My son has developed the very un-foodie habit of eating the same thing for breakfast every day. He simply won’t start the day – won’t tie his shoes, won’t do his 5-times-table, will not even lift a colored crayon – until he’s had his plain, full-fat, Greek yoghurt topped with a mound of berries and drizzled with honey. From a bear-shaped honey dispenser, of course. I have heard this same sad tale from friends but usually the child in question will only eat plain elbow macaroni with butter or frozen pepperoni pizza, so I can’t complain that much. Yoghurt with fruit and honey is pretty good for a 7-year-old boy. The problem is that he wants this not in the summer, not in the spring but in the dead of winter. When strawberries taste like unripened lemons. When blueberries bounce off the floor. When fruits don’t smell nice. They don’t even look nice. It doesn’t matter to him though. His breakfast: yoghurt and berries.
I try so hard to eat seasonally, which isn’t easy with the cleverly curated bins at Whole Foods piled high with bananas, pineapples and coconuts year round, but Teddy, our son, simply refuses to admit that fruit has a “season.” My husband is an even worse season snob than me, abstaining from asparagus 51 weeks of the year, while mumbling under his breath something about them not being ‘the asparagus of his childhood.’ So for the both of us Teddy’s year-round love affair with berries is akin to treason.
I have great news though! Last week while making Rainman his breakfast, I absent-mindedly popped a few berries into my mouth. People: Spring is here and, at least in the South, the berries are starting to taste GOOD. Not just acceptable, this isn’t just coloured foam, it’ll be OK with some sugar kinda good – but succulent, fulsome, outwardly-crunchy-but-inwardly-squishy, properly sweet kinda good.
Still, there has to be a little more than yoghurt and crayons going on to get me really interested. And I’m always keen to channel my inner baker. So here to get you into berry season is a Blueberry, Raspberry, and Blackberry Galette.
A galette is just a freeform French cake; the most famous version being Galette des Rois, a flaky cake eaten around Epiphany, from which our New Orleans King Cake derives. The most striking thing to me about this recipe is how little added sugar there is – the pastry is sweetened somewhat, but really you want the natural sugars from the berries to speak for themselves. The pastry dough is pretty basic, and I prefer the consistency if it’s left to rest overnight; otherwise the dough can be a little, well, doughy. But treat the pastry as the backdrop and the berries as the main event and you’ll do just fine. Serve warm with cream, whipped cream, or ice cream, and keep the whole family happy!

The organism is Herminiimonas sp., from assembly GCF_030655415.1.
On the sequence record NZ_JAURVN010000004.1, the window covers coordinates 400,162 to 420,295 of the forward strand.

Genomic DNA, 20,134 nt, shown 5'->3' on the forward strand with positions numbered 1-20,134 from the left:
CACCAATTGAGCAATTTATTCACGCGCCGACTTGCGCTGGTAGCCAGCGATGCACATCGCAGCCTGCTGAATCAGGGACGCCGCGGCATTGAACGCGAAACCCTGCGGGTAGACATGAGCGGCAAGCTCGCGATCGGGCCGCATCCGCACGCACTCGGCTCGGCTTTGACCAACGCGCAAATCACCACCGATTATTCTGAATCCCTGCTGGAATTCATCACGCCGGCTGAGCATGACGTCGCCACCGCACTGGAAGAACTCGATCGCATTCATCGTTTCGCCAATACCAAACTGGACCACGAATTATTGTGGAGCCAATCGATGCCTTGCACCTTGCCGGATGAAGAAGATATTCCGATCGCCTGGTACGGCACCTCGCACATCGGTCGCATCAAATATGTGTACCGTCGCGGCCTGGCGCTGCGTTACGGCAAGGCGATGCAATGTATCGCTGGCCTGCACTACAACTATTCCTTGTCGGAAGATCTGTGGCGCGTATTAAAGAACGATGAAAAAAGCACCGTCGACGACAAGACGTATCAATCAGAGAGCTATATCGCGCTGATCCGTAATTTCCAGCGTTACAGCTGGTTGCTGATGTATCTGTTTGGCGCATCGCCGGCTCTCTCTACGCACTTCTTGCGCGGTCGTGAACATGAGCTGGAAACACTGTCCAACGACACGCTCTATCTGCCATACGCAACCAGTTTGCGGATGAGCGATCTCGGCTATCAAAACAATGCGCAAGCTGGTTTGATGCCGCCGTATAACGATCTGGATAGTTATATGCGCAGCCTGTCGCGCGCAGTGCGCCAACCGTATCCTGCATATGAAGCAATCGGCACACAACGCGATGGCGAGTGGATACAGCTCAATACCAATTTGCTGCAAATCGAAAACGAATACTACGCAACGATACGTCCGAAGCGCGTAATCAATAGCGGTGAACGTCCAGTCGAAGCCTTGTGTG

- One portion of galette dough (see below)
- all- purpose flour, for dusting
- 2 - 6oz. containers blueberries
- 1 - 6oz. container raspberries
- 1 - 6oz. container blackberries
- 1/3 cup sugar
- 2 tablespoons cornstarch
- 1 tablespoon lemon juice
- pinch salt
- 1 egg, slightly beaten
- 1 tablespoon white or light brown sugar
- 2 1/2 cups all-purpose flour
- 1 teaspoon salt
- 1 teaspoon sugar
- 1 cup (2 sticks) unsalted butter chilled and cut into small pieces
- 1/4 to 1/2 cup ice water
- In the bowl of a food processor, combine flour, salt, and sugar. Pulse 3 times to whisk together. Add butter, and process until the mixture resembles coarse meal, 8 to 10 seconds.
- Now, with the machine running, add 1/4 cup of the ice water in a slow, steady stream through feed tube. Continue to run it for about 20 seconds or until it just starts to stick together. To test whether it is done, squeeze a small amount together between your thumb and forefinger. If it sticks together, you are fine. If it is crumbly, add more ice water, 1 tablespoon at a time.
- Form the dough into a disc on a floured surface wrap in plastic. Transfer to the refrigerator and chill at least 1 hour but up to overnight.
- Preheat oven to 375F / 190C and place the rack in the middle of the oven.
- On a lightly floured work surface, roll dough out to about 16-inches across. Transfer the dough to a parchment lined baking sheet.
- Add the blueberries, raspberries and blackberries to a large glass bowl and sprinkle the 1/3 cup sugar, cornstarch and lemon juice over them. Stir gently and thoroughly and let sit for 2 minutes.
- Place the berries in the middle of the chilled dough leaving a 2-inch border all the way around. Then fold the sides up, creating the crust and pinch folds together to secure. Brush egg on top of the crust and sprinkle with the tablespoon of white or light brown sugar. Bake galette for 50-60 minutes, or until the crust is golden and the filling is bubbling.
- Let cool on the counter and serve either plain or with a dollop of fresh whipped creme or vanilla ice cream.